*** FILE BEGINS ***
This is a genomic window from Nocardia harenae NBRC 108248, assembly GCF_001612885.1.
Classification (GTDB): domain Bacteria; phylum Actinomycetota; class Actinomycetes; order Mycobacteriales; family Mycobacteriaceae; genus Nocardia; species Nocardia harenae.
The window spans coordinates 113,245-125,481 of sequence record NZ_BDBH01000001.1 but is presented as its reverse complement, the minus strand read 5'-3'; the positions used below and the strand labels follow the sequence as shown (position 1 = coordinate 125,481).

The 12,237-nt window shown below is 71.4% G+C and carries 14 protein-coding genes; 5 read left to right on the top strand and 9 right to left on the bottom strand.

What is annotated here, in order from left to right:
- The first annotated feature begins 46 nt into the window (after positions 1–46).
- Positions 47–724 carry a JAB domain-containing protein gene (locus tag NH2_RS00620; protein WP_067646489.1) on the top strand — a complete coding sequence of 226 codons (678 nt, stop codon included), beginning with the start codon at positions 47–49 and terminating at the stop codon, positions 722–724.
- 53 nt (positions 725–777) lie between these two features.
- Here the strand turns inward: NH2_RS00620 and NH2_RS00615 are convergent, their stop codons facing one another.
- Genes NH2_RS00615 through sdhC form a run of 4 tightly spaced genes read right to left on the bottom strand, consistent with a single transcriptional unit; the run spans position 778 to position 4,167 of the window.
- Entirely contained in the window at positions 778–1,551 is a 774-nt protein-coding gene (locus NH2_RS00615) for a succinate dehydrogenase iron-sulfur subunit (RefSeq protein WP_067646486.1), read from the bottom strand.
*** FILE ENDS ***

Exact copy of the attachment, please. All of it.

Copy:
This is a genomic window from Nocardia harenae NBRC 108248, assembly GCF_001612885.1.
Classification (GTDB): domain Bacteria; phylum Actinomycetota; class Actinomycetes; order Mycobacteriales; family Mycobacteriaceae; genus Nocardia; species Nocardia harenae.
The window spans coordinates 113,245-125,481 of sequence record NZ_BDBH01000001.1 but is presented as its reverse complement, the minus strand read 5'-3'; the positions used below and the strand labels follow the sequence as shown (position 1 = coordinate 125,481).

The 12,237-nt window shown below is 71.4% G+C and carries 14 protein-coding genes; 5 read left to right on the top strand and 9 right to left on the bottom strand.

What is annotated here, in order from left to right:
- The first annotated feature begins 46 nt into the window (after positions 1–46).
- Positions 47–724 carry a JAB domain-containing protein gene (locus tag NH2_RS00620; protein WP_067646489.1) on the top strand — a complete coding sequence of 226 codons (678 nt, stop codon included), beginning with the start codon at positions 47–49 and terminating at the stop codon, positions 722–724.
- 53 nt (positions 725–777) lie between these two features.
- Here the strand turns inward: NH2_RS00620 and NH2_RS00615 are convergent, their stop codons facing one another.
- Genes NH2_RS00615 through sdhC form a run of 4 tightly spaced genes read right to left on the bottom strand, consistent with a single transcriptional unit; the run spans position 778 to position 4,167 of the window.
- Entirely contained in the window at positions 778–1,551 is a 774-nt protein-coding gene (locus NH2_RS00615) for a succinate dehydrogenase iron-sulfur subunit (RefSeq protein WP_067646486.1), read from the bottom strand.